“What’s this bullshit?”
“Since the money went missing in Iraq, the new administration’s really tightened up procedures, or at least made more paperwork for me.”
“Great,” muttered Mike, picking up a pen. “Where? And my current name‘s good enough?”
“Down there, and yes, it is,” pointed Pierson. “Oh, and the President wanted me to express his sincere appreciation of –”
“Yeah, whatever,” interrupted Mike.
Pierson stopped the signing. “Okay, Mike, we need to talk. Privately.”
“You’re not in my chain of command, Bob,” he replied, but smiled weakly. A subtle cough from the massaging Valkyrie drew his attention.
“Go ahead, Reggie. Unpack his bag, prepare his room. We’ll be fine, and I’ll buzz if we need you.”
He waited until she cleared the nook, then placed a small device on the table and turned it on. All the lights flashed green then stayed a steady emerald color. No active listening devices in the area or on Pierson, and now any which happened to be trained on them would pick up so much static. Trust only went so far.
“Fine. Go ahead.”
“You know how close you came to being blown? And why I borrowed the Mice, and the Mules, and Lasko, even though you had your own op in play?”
Mike looked puzzled.
“No, nobody said anything to me.”
“At least they maintained OpSec, then,” muttered Pierson. “Here.“
He filled Mike’s glass with Elijah Craig.
“You’re going to need this.“ He waited until Mike took a solid slug before beginning.
“So, there was a Major, you might remember her from Florida…”
Mike finished half the bottle before Pierson finished his brief. He looked at the pictures and intel Pierson had brought with him and reluctantly pushed it away.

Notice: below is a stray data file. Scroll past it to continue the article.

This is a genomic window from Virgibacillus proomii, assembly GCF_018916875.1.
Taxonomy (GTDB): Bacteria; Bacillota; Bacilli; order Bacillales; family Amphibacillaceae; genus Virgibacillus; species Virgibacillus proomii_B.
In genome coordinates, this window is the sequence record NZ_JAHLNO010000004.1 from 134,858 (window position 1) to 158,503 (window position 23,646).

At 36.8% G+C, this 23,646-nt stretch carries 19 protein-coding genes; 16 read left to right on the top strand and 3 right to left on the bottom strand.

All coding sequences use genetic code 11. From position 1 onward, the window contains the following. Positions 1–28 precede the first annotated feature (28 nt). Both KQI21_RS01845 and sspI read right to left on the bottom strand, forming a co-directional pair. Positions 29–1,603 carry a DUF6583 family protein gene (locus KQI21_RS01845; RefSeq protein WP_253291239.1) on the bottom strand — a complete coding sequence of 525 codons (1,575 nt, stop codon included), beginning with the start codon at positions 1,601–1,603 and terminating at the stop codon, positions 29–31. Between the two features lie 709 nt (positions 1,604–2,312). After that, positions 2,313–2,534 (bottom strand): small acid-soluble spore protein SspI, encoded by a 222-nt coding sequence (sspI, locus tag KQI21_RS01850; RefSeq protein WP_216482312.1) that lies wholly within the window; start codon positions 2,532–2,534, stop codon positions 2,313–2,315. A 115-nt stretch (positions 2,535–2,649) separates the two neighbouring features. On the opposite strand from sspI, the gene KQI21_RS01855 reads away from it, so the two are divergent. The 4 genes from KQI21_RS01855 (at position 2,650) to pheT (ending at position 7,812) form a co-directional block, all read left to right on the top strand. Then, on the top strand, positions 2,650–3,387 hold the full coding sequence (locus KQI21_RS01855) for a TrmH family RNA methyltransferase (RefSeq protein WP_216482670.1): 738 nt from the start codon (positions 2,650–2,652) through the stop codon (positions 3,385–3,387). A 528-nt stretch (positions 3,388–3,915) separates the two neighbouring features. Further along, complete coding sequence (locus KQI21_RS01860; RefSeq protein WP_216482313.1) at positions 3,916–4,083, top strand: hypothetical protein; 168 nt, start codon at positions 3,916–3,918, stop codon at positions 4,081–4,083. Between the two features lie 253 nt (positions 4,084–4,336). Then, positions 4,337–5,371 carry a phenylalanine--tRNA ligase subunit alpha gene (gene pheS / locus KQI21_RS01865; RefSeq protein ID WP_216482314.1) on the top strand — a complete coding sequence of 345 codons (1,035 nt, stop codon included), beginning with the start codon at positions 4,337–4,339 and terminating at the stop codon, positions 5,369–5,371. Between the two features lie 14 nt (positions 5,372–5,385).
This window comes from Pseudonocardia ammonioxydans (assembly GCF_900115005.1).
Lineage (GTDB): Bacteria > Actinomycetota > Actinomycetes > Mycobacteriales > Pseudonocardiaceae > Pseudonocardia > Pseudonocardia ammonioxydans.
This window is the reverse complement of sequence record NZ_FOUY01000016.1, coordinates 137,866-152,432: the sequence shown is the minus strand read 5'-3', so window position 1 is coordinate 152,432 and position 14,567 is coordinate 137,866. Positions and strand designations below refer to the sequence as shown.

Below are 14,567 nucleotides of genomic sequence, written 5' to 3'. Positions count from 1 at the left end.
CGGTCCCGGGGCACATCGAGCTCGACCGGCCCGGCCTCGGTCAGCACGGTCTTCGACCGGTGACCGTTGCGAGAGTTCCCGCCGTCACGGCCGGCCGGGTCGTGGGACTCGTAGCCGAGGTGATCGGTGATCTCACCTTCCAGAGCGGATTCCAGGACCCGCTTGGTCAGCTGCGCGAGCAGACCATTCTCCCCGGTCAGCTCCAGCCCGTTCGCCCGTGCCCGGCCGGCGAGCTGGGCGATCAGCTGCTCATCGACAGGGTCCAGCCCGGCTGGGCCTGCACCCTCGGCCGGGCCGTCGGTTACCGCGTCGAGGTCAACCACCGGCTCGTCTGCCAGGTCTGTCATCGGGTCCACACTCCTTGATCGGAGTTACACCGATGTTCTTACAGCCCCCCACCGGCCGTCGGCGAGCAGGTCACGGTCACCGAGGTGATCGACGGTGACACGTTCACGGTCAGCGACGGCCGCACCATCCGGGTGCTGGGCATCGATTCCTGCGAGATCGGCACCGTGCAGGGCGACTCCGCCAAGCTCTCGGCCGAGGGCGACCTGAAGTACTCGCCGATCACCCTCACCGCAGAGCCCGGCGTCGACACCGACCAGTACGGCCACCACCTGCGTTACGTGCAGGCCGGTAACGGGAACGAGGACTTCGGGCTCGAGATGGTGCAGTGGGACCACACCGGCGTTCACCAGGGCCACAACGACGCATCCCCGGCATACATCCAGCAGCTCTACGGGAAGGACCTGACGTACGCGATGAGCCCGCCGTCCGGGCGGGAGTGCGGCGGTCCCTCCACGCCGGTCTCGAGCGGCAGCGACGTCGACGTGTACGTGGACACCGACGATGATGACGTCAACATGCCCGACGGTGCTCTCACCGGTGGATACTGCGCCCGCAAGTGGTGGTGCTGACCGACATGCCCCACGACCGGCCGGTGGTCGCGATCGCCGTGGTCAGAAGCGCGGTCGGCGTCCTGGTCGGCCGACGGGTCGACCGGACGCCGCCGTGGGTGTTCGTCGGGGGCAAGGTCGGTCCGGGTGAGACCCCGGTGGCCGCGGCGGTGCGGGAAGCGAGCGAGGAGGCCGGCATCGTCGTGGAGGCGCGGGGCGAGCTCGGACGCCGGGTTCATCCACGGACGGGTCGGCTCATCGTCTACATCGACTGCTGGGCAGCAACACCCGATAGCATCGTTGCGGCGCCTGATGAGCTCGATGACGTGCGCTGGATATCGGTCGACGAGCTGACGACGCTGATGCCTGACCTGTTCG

He reached for the bottle and took a long pull.
“Yeah. It was that bad.”
The next day one of the Fathers came up to the Serai, announced the next day would be the Festival of Balar, and asked if the Kildar would do them the honor of attending?
Purely a formality, of course.
Everyone knew Mike was getting married after the contests, preceded by the first wedding.
Moonrise was to be the end of Mike‘s bachelorhood. It was perfectly fitting for this Festival, and had been insisted on by the womenfolk, revealing Mother Lenka’s hand as Priestess all over that decision.
Mike had zero input, even as Kildar. Not even on his traditional wear. The harem took over and insisted he would look his best. After all, he was their Kildar too and they would allow nothing to mar anyone else‘s opinion of the event.
They stubbornly dismissed his attempts to wear anything comfortable. The girls had had a great time fitting him out for it and made it a game of teasing him to no end. He’d put a stop to it by the expedient of ordering all of them to his room for one last bang, as it were.
Stasia stayed the night with him too, coaching the harem in case they were called to share his bed with his new wife. Thinking of any circumstance under which Kat would invite the harem to their bed made Mike giggle more than a little bit.
Morning finally arrived and his bed? Well, he was lucky Stasia had already ordered a new one to replace this one, or perhaps she’d planned it, seeing as she’d been most insistent. It seemed there was a tradition with the Keldara that his bed be as virgin as his wife on the night of their honeymoon. He could sleep in it, alone, but no other until the Kildaran allowed it. In any case, his old bed was more than a little broken by the next morning.
He smiled slightly as the fractured frame was removed. The Keldara would repair it, of course, and it would end up in the serai somewhere, or perhaps down in the Families’ homes. The Devlich home, he didn’t doubt, being the Family of the Kildaran. It would certainly boost someone’s status. Stasia’s insistence nobody share his bed, even for the single night remaining before the ceremony, combined with her belief that Kat was still virgin told him that the little minx hadn’t told anyone.